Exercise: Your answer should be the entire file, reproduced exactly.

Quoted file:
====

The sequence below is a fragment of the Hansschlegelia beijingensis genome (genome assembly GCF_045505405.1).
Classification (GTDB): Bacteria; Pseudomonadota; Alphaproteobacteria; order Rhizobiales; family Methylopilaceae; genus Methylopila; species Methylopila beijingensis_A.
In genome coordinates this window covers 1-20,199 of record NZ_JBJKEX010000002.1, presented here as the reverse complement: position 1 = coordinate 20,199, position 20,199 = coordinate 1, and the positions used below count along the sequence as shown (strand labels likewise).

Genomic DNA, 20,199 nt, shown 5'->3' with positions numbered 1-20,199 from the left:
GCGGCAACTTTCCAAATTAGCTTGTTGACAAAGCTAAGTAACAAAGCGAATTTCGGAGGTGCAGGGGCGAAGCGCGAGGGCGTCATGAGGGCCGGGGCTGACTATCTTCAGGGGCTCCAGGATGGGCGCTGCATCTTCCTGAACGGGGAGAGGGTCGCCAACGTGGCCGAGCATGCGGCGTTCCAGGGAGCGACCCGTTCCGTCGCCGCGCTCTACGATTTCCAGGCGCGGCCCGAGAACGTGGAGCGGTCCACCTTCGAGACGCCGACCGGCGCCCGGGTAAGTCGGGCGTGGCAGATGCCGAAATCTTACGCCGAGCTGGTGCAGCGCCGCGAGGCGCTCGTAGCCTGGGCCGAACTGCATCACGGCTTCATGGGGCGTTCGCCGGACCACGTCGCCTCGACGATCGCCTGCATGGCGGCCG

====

The sequence below is a fragment of the Hansschlegelia beijingensis genome (genome assembly GCF_045505405.1).
Classification (GTDB): Bacteria; Pseudomonadota; Alphaproteobacteria; order Rhizobiales; family Methylopilaceae; genus Methylopila; species Methylopila beijingensis_A.
In genome coordinates this window covers 1-20,199 of record NZ_JBJKEX010000002.1, presented here as the reverse complement: position 1 = coordinate 20,199, position 20,199 = coordinate 1, and the positions used below count along the sequence as shown (strand labels likewise).

Genomic DNA, 20,199 nt, shown 5'->3' with positions numbered 1-20,199 from the left:
GCGGCAACTTTCCAAATTAGCTTGTTGACAAAGCTAAGTAACAAAGCGAATTTCGGAGGTGCAGGGGCGAAGCGCGAGGGCGTCATGAGGGCCGGGGCTGACTATCTTCAGGGGCTCCAGGATGGGCGCTGCATCTTCCTGAACGGGGAGAGGGTCGCCAACGTGGCCGAGCATGCGGCGTTCCAGGGAGCGACCCGTTCCGTCGCCGCGCTCTACGATTTCCAGGCGCGGCCCGAGAACGTGGAGCGGTCCACCTTCGAGACGCCGACCGGCGCCCGGGTAAGTCGGGCGTGGCAGATGCCGAAATCTTACGCCGAGCTGGTGCAGCGCCGCGAGGCGCTCGTAGCCTGGGCCGAACTGCATCACGGCTTCATGGGGCGTTCGCCGGACCACGTCGCCTCGACGATCGCCTGCATGGCGGCCG